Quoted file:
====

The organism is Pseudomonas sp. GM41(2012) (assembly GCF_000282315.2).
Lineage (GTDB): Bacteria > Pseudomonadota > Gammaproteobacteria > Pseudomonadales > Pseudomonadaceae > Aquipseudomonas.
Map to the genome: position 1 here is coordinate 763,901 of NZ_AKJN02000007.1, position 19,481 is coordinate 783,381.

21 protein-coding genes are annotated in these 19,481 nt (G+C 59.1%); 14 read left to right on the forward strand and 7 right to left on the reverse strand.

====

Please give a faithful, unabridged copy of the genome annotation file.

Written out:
The organism is Pseudomonas sp. GM41(2012) (assembly GCF_000282315.2).
Lineage (GTDB): Bacteria > Pseudomonadota > Gammaproteobacteria > Pseudomonadales > Pseudomonadaceae > Aquipseudomonas.
Map to the genome: position 1 here is coordinate 763,901 of NZ_AKJN02000007.1, position 19,481 is coordinate 783,381.

21 protein-coding genes are annotated in these 19,481 nt (G+C 59.1%); 14 read left to right on the forward strand and 7 right to left on the reverse strand.